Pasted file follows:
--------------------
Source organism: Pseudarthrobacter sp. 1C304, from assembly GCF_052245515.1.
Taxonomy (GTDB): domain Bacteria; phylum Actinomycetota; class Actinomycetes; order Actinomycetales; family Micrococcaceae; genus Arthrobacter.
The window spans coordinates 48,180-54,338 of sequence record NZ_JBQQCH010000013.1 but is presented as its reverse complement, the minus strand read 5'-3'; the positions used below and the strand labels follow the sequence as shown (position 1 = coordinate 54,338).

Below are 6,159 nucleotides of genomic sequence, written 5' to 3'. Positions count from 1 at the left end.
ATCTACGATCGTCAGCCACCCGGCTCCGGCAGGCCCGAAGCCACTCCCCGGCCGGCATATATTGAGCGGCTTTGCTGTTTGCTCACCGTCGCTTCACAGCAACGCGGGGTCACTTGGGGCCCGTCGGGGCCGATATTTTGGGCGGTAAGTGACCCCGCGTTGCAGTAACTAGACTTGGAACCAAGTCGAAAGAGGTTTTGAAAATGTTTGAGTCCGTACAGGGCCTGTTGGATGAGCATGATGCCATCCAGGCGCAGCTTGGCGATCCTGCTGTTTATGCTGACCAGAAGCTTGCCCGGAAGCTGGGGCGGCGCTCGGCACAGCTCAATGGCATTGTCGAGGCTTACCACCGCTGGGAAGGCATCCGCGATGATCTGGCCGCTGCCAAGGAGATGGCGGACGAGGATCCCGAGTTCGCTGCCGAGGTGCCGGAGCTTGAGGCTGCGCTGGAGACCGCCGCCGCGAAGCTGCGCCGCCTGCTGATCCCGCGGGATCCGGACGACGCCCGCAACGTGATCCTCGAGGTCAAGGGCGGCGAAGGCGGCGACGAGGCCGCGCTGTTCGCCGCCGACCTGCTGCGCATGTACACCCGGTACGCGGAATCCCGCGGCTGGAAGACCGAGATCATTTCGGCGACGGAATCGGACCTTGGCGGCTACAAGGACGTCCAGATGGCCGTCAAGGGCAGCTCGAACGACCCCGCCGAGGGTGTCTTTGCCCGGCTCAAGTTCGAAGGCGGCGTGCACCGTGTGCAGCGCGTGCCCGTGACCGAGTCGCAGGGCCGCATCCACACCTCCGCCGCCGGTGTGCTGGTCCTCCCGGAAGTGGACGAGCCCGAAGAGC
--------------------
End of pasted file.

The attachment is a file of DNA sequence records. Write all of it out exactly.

Source organism: Pseudarthrobacter sp. 1C304, from assembly GCF_052245515.1.
Taxonomy (GTDB): domain Bacteria; phylum Actinomycetota; class Actinomycetes; order Actinomycetales; family Micrococcaceae; genus Arthrobacter.
The window spans coordinates 48,180-54,338 of sequence record NZ_JBQQCH010000013.1 but is presented as its reverse complement, the minus strand read 5'-3'; the positions used below and the strand labels follow the sequence as shown (position 1 = coordinate 54,338).

Below are 6,159 nucleotides of genomic sequence, written 5' to 3'. Positions count from 1 at the left end.
ATCTACGATCGTCAGCCACCCGGCTCCGGCAGGCCCGAAGCCACTCCCCGGCCGGCATATATTGAGCGGCTTTGCTGTTTGCTCACCGTCGCTTCACAGCAACGCGGGGTCACTTGGGGCCCGTCGGGGCCGATATTTTGGGCGGTAAGTGACCCCGCGTTGCAGTAACTAGACTTGGAACCAAGTCGAAAGAGGTTTTGAAAATGTTTGAGTCCGTACAGGGCCTGTTGGATGAGCATGATGCCATCCAGGCGCAGCTTGGCGATCCTGCTGTTTATGCTGACCAGAAGCTTGCCCGGAAGCTGGGGCGGCGCTCGGCACAGCTCAATGGCATTGTCGAGGCTTACCACCGCTGGGAAGGCATCCGCGATGATCTGGCCGCTGCCAAGGAGATGGCGGACGAGGATCCCGAGTTCGCTGCCGAGGTGCCGGAGCTTGAGGCTGCGCTGGAGACCGCCGCCGCGAAGCTGCGCCGCCTGCTGATCCCGCGGGATCCGGACGACGCCCGCAACGTGATCCTCGAGGTCAAGGGCGGCGAAGGCGGCGACGAGGCCGCGCTGTTCGCCGCCGACCTGCTGCGCATGTACACCCGGTACGCGGAATCCCGCGGCTGGAAGACCGAGATCATTTCGGCGACGGAATCGGACCTTGGCGGCTACAAGGACGTCCAGATGGCCGTCAAGGGCAGCTCGAACGACCCCGCCGAGGGTGTCTTTGCCCGGCTCAAGTTCGAAGGCGGCGTGCACCGTGTGCAGCGCGTGCCCGTGACCGAGTCGCAGGGCCGCATCCACACCTCCGCCGCCGGTGTGCTGGTCCTCCCGGAAGTGGACGAGCCCGAAGAGC